HARARE - The National Oil Infrastructure Company of Zimbabwe (Noic) is planning a $6 million ethanol storage facility at its main Harare depot, which will also complement other fuel assets such as Sakunda Energy (Private) Limited (Sakunda)'s $12 million gantry.
This comes as Energy minister Samuel Undenge has emphasised the need for buffer stocks of the critical fuel-blending commodity and authorities have had to frequently adjust the blending ratios in response to shortages at the country's main supplier Green Fuel.
“We are currently talking to the ethanol producing company so that we build stocks to avoid a scenario caused by heavy rains and also there should be a statutory maintenance of the plant to shut down for a period of one month to give room for service,” he said.
According to tender documents seen this week, Wilfred Matukeni’s company is hoping to construct or build a five million-litre storage tank at its Mabvuku yard.
With the Zimbabwe Energy Regulatory Authority stressing that the country needs about 90 million of ethanol yearly to sustain the prescribed fuel blending ratio or levels of 15 percent, analysts say there are still vast opportunities in the sector, which the State-run institution was hoping to tap into.
In 2013, the energy regulatory said petrol and diesel consumption rose from 560 million litres in 2009 to about 1,4 billion litres. But from time–to–time, President Robert Mugabe’s government has been forced to slash the 15 percent blending ratio of petrol to five percent as the country’s sole supplier has often battled supply problems.
At a time State officials say Noic could be looking at securing the key energy supply sector, independent analysts say the five million litre facility might not be enough to cater for Zimbabwe’s surging car import figures or number.
In the tender documents seen by businessdaily, Matukeni’s company says it is looking for contractors to “design of a form-based fire protection system for the tank and associated equipment” as well as “piping, and associated systems… which connect to existing infrastructure”.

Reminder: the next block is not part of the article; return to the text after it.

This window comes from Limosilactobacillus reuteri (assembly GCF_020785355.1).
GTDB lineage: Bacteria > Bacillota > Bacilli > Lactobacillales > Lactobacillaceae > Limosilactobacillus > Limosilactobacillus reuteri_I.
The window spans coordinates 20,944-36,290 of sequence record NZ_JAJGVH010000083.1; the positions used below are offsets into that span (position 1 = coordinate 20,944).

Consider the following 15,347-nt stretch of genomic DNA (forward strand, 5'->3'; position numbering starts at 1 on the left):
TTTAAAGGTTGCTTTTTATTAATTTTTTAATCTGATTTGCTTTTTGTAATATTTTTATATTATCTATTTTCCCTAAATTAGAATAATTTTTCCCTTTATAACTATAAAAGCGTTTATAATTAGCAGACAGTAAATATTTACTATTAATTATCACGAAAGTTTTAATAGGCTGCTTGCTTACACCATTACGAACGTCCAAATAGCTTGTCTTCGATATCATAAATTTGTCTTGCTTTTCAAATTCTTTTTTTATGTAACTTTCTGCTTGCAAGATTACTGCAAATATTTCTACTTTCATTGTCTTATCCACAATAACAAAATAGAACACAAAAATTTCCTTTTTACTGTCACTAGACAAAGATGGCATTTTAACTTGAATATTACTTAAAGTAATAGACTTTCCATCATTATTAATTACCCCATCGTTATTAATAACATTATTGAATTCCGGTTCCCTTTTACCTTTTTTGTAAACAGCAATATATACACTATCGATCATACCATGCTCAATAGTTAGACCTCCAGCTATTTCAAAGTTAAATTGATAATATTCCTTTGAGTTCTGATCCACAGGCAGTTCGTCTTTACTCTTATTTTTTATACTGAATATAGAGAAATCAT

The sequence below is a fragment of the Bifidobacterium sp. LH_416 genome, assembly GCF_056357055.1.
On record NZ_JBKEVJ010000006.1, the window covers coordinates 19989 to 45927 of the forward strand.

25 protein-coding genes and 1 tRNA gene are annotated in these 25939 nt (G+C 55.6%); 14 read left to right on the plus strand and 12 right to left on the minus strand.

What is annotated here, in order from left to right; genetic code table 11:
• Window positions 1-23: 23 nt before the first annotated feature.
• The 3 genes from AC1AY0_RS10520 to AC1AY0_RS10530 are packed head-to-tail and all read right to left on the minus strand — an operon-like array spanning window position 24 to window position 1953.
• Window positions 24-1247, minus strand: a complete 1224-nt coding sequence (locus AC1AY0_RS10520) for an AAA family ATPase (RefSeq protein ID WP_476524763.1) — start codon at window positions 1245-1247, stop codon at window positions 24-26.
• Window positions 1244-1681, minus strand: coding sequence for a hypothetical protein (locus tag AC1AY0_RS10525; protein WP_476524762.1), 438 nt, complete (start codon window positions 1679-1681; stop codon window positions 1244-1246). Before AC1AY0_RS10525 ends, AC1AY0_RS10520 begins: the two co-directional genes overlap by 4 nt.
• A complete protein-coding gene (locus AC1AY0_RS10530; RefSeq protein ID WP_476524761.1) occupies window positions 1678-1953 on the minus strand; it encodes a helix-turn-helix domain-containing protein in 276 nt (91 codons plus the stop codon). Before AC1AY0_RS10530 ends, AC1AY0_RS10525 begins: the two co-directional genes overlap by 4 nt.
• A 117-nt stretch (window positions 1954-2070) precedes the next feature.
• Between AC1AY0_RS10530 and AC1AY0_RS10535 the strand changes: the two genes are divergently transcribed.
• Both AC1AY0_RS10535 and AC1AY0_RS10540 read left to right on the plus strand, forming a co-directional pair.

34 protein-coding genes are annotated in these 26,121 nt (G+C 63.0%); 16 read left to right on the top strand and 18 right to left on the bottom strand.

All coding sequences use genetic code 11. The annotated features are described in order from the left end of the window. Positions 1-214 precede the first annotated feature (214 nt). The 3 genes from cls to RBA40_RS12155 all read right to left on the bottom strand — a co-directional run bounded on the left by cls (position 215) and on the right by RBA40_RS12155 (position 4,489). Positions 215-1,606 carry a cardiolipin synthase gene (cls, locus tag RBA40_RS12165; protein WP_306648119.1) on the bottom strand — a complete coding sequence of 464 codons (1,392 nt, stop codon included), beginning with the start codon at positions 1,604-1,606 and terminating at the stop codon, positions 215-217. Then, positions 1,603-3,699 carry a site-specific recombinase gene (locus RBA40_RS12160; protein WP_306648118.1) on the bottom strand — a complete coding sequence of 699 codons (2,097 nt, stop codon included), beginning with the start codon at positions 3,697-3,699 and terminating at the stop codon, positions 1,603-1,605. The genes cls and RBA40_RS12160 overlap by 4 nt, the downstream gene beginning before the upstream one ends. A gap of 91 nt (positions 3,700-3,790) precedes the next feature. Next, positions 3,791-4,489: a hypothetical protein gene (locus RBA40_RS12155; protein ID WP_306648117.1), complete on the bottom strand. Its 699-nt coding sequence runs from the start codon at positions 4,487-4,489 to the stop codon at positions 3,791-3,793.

The development also comes as regional oil giant Engen — a joint venture between South African investors and Malaysia’s Petronas Group — has announced plans to build a 25 million litres fuel distribution, and storage facility straddling Zimbabwe, and Mozambique.
Formed in 2011 as a wholly-owned government entity, Noic has a critical role and mandate in the transportation of petroleum products into the country from Beira to the Msasa depots.
In recent times, it has also collaborated with the likes of Sakunda and CBZ Bank Limited in the procurement of credit lines for a top European bank. Under the arrangement, Kuda Tagwireyi’s company has played a critical role raising nearly $330 million in facilities that have been utilised in various sectors of the economy.
Apart from the $120 million tranche announced in October 2013, the Century Towers outfit has followed up this facility with another arrangement last year.
At the time, Sakunda and its partners not only used their respective balance sheets to raise the cash, but bank officials stressed that the money would benefit various sectors of the economy.
Its Msasa fuel handling facility, meanwhile, is scheduled for completion by April and has been described as one of the country’s most creditable private-public sector partnerships in recent times.